June is PTSD Awareness month: How Can YOU Serve?
One of my mortgage offices is located in Leesville, Louisiana, the home of the Army base of Fort Polk, Louisiana. Almost daily, I have a soldier in my office, and many of those soldiers are just home from war. PTSD is common among our clients as you might well imagine.
The Department of Veterans Affairs defines PTSD (Post Traumatic Stress Disorder) as"... a mental health problem that can occur after someone goes through a traumatic event like war, assault, or disaster". June has been designated as PTSD Awareness month, and June 27 as PTSD Awareness Day.
This day was first established by Congress in 2010 after Senator Kent Conrad, (D-N.D.), proposed honoring North Dakota Army National Guard Staff Sgt. Joe Biel, who took his own life following two tours in Iraq. Sgt. Biel’s birthday was June 27. Senator Conrad said, "National PTSD Awareness Day should serve as an opportunity for all of us to listen and learn about post-traumatic stress and let all our troops — past and present — know it’s okay to come forward and ask for help."
PLEASE take the time to watch and share the below video:
Like many military towns across the nation, the citizens and business leaders of our military town are honored to serve those who serve. As one of those community leaders, I encourage others, not only in my community, but in the communities across America, to become more aware and better educated on the challenges of PTSD.
However, it is my prayer that we as individuals, community leaders, business owners, families, churches, cities, states, and a nation, DO MORE than just become aware and educated. I want action! I want communities nationwide to become diligent and work together to serve our heroes coming back from war in whatever way we can. One of the reasons I have become so involved in the Boot Campaign is the give back program this organization has to various wounded warrior projects, one of which benefits veterans with PTSD with counseling services.
The Department of Veterans Affairs has listed 12 ways members of the community can serve. For that list, click HERE, or read below:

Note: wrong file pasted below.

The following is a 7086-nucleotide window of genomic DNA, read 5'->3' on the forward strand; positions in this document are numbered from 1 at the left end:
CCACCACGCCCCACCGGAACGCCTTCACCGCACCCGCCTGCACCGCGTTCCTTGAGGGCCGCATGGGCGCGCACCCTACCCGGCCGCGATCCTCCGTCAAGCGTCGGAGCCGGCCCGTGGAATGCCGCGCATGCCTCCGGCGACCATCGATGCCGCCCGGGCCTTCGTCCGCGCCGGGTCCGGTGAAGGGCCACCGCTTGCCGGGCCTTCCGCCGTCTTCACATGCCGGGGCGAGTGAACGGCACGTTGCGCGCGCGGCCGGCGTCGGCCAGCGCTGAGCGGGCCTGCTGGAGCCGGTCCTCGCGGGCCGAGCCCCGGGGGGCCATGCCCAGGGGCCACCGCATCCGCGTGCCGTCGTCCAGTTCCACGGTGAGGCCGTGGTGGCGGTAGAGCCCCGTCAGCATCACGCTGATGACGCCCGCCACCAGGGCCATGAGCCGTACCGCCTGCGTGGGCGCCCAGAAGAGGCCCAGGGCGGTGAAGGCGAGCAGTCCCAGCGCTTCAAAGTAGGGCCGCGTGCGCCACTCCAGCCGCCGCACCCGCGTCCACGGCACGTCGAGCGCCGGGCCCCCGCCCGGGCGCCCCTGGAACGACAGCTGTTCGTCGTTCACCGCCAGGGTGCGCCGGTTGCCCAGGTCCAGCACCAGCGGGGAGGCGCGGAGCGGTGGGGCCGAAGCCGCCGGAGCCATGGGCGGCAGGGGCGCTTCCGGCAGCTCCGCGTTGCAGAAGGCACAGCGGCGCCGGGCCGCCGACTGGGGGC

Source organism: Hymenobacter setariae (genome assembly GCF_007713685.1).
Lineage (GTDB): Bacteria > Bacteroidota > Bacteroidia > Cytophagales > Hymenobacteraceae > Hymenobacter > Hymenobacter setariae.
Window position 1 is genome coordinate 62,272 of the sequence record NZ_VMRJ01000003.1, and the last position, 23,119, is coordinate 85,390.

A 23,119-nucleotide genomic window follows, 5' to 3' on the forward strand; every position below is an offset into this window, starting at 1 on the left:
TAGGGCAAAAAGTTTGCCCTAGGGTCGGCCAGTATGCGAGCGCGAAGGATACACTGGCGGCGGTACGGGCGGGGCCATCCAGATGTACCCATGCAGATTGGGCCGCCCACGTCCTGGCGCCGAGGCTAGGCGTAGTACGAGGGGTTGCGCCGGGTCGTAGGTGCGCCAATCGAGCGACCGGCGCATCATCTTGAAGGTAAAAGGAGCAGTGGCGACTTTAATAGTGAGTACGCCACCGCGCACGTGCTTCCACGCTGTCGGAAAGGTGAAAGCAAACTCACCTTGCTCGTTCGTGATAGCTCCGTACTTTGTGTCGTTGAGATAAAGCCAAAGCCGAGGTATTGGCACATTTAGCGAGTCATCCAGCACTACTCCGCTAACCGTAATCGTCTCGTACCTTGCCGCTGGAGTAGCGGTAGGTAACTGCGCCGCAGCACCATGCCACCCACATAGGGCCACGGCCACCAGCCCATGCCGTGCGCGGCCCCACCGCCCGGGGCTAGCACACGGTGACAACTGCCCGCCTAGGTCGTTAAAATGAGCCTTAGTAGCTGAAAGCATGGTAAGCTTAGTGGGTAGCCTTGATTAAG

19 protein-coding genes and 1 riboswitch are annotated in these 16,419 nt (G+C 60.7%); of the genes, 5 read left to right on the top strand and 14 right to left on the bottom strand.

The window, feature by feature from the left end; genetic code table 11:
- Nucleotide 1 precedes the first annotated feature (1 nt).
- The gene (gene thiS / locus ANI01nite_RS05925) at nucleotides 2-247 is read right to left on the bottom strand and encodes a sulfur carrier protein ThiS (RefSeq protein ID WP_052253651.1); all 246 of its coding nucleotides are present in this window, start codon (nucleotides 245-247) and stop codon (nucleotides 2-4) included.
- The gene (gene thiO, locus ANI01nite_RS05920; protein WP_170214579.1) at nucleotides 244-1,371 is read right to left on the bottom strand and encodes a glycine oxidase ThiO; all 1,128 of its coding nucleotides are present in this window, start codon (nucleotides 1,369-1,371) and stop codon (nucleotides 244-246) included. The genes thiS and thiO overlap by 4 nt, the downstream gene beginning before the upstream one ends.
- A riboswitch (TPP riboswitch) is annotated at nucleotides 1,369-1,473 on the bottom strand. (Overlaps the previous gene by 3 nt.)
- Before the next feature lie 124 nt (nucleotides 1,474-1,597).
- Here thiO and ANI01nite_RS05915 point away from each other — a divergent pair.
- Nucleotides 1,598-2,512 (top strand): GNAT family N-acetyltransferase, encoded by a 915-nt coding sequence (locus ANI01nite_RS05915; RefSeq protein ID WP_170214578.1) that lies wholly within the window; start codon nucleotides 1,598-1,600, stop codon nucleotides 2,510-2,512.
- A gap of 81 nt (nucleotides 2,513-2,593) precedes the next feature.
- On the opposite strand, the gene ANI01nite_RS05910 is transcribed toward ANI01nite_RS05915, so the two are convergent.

- Watch videos in AboutFace, an online gallery dedicated to Veterans talking about how PTSD treatment turned their lives around.
- Think broadly. When trauma happens, family, friends, coworkers and community are affected too.
- Learn about common reactions to trauma and readjustment after war to life at home.
- Be aware of where to get help for PTSD, including specific resources for Veterans.
- Expand your understanding of how PTSD is identified (assessed) and treated.
- Know that treatment for PTSD can help.
- Ask if talking would help, but do not push if someone is not ready to discuss their trauma.
- Realize that getting people to talk or seek help from a therapist is not always easy. Your encouragement matters. Families of Veterans can reach out to Coaching Into Care for help finding the right words.
- Know the facts. More than half of US adults will experience trauma in their lifetime. About 7 out of 100 will get PTSD at some point. For Veterans and people who have been through violence and abuse the number is higher.
- Connect with self-help resources, apps, and videos about PTSD.
- Share handouts, brochures, or wallet cards about trauma and PTSD.
- Keep informed through our PTSD Monthly Update, Facebook, and Twitter.
What can you do to bring awareness to your community about PTSD?